We all love curling up to a good book, the feel of the paperback in our hands while we turn the pages, and while you love a good murder mystery yourself, you think you’ll stick with romances. Because in the end our lives should be one big romance novel anyway. Full of joys, sorrows, trials, disappointment, romance, and happiness. You want to wake up smiling, and not screaming. Because who wants to scream bloody murder anyway?
I want you to tell me your love letters to yourself. Every Friday I'll be posting new love letters. New affirmations. If you're interested, either tweet me @HeatherRiccio or e-mail me.
Peace, love and lots of wisdom,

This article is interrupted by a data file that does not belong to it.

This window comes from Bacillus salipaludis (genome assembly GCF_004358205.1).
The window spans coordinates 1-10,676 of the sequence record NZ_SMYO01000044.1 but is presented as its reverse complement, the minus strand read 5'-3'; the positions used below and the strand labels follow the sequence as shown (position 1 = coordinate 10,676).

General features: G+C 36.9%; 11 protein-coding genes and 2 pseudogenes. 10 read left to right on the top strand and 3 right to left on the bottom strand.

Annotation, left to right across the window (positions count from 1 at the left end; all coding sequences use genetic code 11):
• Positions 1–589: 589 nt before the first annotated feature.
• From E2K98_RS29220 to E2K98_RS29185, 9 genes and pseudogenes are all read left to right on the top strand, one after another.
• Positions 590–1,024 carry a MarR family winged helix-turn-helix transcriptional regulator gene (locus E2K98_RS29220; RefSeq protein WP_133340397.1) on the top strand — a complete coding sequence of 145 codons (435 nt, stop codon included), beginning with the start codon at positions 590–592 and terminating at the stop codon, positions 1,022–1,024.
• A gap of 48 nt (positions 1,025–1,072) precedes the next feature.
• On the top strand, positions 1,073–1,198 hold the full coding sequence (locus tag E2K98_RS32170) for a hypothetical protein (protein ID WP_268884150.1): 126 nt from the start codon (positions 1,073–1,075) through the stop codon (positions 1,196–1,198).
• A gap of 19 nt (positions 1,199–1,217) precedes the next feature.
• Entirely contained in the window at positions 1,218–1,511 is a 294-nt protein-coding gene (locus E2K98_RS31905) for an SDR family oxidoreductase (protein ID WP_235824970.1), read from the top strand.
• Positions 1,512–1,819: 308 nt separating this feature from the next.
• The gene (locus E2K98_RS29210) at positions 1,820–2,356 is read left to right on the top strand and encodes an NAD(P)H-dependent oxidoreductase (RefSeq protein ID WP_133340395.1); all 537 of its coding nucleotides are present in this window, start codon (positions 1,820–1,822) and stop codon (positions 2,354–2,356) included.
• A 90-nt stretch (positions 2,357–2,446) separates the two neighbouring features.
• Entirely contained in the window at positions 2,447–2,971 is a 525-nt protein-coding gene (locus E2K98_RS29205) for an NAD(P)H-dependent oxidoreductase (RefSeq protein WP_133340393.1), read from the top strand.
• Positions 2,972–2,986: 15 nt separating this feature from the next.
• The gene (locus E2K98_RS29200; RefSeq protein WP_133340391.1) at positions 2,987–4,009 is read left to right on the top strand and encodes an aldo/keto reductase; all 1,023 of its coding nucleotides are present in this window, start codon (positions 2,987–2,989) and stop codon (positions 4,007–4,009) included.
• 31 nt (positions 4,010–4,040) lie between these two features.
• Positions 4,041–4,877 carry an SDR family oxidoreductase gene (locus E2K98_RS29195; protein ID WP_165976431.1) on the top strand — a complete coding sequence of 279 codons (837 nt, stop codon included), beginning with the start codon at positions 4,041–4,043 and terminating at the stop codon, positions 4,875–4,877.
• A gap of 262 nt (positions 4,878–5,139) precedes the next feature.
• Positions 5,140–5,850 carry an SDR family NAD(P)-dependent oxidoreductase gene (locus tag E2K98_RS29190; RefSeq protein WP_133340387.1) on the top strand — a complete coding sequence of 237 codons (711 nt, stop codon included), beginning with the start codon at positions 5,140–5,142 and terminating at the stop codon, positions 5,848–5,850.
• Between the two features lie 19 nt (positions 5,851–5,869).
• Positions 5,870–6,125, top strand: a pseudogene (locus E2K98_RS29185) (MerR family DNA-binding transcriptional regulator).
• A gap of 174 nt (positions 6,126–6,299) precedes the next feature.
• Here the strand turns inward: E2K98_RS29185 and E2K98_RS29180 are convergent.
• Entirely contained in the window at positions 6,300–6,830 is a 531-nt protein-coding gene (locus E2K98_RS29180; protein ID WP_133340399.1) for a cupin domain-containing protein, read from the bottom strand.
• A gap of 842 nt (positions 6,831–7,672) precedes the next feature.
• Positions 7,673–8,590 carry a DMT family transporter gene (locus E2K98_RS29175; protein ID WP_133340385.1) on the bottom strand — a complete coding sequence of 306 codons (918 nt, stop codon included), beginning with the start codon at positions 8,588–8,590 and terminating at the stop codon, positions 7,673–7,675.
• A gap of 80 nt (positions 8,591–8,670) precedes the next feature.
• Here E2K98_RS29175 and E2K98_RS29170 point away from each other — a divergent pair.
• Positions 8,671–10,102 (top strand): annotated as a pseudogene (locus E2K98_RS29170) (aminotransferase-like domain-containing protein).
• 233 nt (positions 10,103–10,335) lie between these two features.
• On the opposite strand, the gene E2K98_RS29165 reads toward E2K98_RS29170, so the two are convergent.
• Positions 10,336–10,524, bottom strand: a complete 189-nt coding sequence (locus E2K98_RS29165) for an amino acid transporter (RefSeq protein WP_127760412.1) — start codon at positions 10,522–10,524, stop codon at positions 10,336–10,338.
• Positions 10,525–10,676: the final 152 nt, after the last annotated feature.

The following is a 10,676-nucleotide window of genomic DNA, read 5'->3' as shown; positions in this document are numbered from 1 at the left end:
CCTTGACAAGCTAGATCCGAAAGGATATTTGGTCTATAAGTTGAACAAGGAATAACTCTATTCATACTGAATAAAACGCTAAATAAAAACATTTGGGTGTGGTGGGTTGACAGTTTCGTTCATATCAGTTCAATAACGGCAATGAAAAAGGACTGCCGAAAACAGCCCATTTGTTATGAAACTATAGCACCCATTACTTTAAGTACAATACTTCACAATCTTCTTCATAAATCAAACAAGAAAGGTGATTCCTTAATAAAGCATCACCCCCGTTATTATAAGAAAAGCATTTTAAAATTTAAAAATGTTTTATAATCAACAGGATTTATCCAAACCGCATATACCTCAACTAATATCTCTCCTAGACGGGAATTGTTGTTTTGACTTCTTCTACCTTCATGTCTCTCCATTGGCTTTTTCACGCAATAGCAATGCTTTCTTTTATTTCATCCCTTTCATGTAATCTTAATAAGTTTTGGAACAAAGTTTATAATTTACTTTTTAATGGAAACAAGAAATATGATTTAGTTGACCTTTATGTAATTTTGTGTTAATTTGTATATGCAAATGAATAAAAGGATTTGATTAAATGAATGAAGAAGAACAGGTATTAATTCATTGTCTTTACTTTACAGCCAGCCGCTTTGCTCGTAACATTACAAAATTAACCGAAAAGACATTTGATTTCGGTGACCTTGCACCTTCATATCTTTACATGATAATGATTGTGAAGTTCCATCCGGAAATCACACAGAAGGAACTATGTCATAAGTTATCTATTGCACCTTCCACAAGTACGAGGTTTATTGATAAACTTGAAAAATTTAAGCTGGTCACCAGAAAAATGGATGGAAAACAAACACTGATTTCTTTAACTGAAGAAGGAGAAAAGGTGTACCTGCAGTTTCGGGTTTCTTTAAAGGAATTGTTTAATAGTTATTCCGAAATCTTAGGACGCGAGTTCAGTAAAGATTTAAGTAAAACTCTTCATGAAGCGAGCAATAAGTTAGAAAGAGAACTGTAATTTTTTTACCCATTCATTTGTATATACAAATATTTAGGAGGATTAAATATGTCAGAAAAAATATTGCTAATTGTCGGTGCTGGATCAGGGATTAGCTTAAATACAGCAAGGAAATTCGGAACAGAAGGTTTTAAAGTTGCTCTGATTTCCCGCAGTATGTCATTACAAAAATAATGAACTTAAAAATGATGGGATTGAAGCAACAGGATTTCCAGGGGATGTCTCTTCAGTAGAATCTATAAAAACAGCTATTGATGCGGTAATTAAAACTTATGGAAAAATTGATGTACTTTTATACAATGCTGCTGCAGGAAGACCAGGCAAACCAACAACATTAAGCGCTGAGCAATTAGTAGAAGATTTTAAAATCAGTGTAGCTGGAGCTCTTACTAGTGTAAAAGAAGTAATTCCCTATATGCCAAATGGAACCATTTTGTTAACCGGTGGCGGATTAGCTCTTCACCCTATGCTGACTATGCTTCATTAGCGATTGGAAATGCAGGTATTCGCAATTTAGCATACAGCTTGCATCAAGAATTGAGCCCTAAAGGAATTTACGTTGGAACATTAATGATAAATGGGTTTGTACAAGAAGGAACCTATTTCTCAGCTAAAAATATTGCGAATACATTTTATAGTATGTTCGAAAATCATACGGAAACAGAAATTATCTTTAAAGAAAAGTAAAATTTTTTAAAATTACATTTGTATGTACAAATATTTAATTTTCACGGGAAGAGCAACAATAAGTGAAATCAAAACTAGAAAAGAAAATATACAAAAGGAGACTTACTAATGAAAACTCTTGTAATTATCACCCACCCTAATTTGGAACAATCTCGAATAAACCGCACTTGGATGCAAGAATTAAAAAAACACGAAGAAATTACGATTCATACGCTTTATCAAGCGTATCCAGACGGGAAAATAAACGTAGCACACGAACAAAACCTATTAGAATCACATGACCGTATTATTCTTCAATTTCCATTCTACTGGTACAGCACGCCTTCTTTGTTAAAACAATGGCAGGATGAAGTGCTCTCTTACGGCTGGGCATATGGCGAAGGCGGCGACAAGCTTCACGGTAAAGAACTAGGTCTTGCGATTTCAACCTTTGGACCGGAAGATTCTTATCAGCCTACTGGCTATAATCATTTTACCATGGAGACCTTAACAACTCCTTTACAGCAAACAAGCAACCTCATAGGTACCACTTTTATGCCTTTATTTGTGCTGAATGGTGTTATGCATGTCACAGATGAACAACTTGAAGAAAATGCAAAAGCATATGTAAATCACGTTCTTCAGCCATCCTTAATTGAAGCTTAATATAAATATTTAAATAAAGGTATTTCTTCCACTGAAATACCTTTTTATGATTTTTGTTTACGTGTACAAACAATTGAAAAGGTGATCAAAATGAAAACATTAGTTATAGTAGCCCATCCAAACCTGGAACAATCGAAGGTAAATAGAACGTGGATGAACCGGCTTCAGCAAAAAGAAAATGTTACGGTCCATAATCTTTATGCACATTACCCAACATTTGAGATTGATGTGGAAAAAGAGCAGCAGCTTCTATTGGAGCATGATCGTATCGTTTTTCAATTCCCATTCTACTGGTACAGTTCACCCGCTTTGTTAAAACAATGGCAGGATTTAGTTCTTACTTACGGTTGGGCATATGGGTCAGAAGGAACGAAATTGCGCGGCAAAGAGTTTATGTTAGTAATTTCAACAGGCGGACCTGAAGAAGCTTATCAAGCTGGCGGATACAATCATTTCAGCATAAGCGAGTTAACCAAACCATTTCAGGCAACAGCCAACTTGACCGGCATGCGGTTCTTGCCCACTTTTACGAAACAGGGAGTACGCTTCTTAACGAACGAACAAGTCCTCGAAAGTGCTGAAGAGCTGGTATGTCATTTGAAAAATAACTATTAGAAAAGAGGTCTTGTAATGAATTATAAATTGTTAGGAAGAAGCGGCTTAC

I can’t even count on both hands how many times I’ve told a guy I’d always be there for them, that I support them, that I will always care for them and love them. Sometimes they listen and other times they shut me out completely. Truth be told, it drains me and takes a lot for me to be that open, but that’s also who I am and how I was raised. I’m the girl who flew to San Francisco at the drop of a hat because her childhood friend’s mother was in a coma and she needed support. I’m the girl who helped not only her best friend, but helped her with her niece in her time of need. I’m the girl who watched her cousins for months right after her uncle passed away from a heart attack at the age of 43. I’m the girl who stayed with her grandma right after her grandpa passed away from cancer a few years after her uncle passed. I’m the girl who worries when her friends are down, when they are depressed, when something bothers them. I’m the girl who is always there for her family and been with them through every struggle, taking hits financially when needed. I’m the girl who wants everyone to be happy even if she isn’t at the time. I’m the girl who wants to help those in need.